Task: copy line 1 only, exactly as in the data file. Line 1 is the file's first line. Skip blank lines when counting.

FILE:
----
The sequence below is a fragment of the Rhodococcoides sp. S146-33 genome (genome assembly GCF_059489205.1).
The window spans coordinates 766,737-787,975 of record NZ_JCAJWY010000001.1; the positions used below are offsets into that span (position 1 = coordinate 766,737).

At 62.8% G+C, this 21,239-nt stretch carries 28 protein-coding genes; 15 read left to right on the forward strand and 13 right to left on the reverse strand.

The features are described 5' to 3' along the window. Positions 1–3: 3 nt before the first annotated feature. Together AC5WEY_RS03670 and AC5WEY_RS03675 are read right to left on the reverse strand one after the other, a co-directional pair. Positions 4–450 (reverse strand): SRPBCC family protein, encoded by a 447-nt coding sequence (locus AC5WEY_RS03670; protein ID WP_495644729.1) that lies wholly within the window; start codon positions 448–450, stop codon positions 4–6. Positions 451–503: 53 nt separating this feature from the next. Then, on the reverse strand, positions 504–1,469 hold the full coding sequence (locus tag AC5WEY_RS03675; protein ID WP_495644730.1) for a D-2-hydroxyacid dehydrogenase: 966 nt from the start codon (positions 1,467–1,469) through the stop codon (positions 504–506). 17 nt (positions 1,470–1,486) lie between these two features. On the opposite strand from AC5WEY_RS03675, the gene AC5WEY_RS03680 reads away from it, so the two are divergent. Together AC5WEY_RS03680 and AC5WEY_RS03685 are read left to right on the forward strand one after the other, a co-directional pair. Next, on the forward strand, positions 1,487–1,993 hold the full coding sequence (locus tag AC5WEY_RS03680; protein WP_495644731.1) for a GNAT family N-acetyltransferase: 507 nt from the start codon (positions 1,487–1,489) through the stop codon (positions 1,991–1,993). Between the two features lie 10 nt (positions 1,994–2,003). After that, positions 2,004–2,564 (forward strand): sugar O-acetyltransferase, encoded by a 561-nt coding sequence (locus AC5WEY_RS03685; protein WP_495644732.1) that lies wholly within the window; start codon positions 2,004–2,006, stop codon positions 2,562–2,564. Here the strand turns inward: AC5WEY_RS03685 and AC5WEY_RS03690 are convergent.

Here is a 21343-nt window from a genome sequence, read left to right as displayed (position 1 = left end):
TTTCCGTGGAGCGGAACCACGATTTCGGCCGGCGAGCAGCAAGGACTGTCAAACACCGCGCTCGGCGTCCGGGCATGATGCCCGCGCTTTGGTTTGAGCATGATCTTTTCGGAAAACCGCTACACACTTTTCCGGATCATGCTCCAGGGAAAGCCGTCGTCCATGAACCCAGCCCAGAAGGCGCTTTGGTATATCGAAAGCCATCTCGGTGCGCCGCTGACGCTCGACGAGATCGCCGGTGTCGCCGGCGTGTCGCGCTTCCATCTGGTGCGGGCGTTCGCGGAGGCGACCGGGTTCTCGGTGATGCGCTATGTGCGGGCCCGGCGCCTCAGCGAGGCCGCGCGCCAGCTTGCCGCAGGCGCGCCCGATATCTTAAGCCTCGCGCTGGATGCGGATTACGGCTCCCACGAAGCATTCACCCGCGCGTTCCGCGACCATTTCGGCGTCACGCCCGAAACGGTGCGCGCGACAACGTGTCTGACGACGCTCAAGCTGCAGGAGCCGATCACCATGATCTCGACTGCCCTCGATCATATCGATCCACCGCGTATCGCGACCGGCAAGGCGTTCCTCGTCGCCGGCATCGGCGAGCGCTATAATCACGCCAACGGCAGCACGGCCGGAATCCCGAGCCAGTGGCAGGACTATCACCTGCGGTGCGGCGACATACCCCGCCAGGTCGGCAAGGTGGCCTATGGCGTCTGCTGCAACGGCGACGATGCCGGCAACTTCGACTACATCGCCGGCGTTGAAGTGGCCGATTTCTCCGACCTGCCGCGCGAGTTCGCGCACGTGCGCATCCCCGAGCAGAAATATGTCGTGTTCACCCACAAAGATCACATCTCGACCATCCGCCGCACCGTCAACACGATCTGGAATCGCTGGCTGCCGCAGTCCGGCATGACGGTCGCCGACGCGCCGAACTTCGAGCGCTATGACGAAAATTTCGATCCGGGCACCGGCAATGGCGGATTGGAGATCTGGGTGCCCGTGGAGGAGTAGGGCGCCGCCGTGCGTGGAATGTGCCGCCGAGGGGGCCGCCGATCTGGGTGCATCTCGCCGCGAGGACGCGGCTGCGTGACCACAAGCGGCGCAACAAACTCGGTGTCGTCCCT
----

The sequence below is a fragment of the Rhodococcoides sp. S146-33 genome (genome assembly GCF_059489205.1).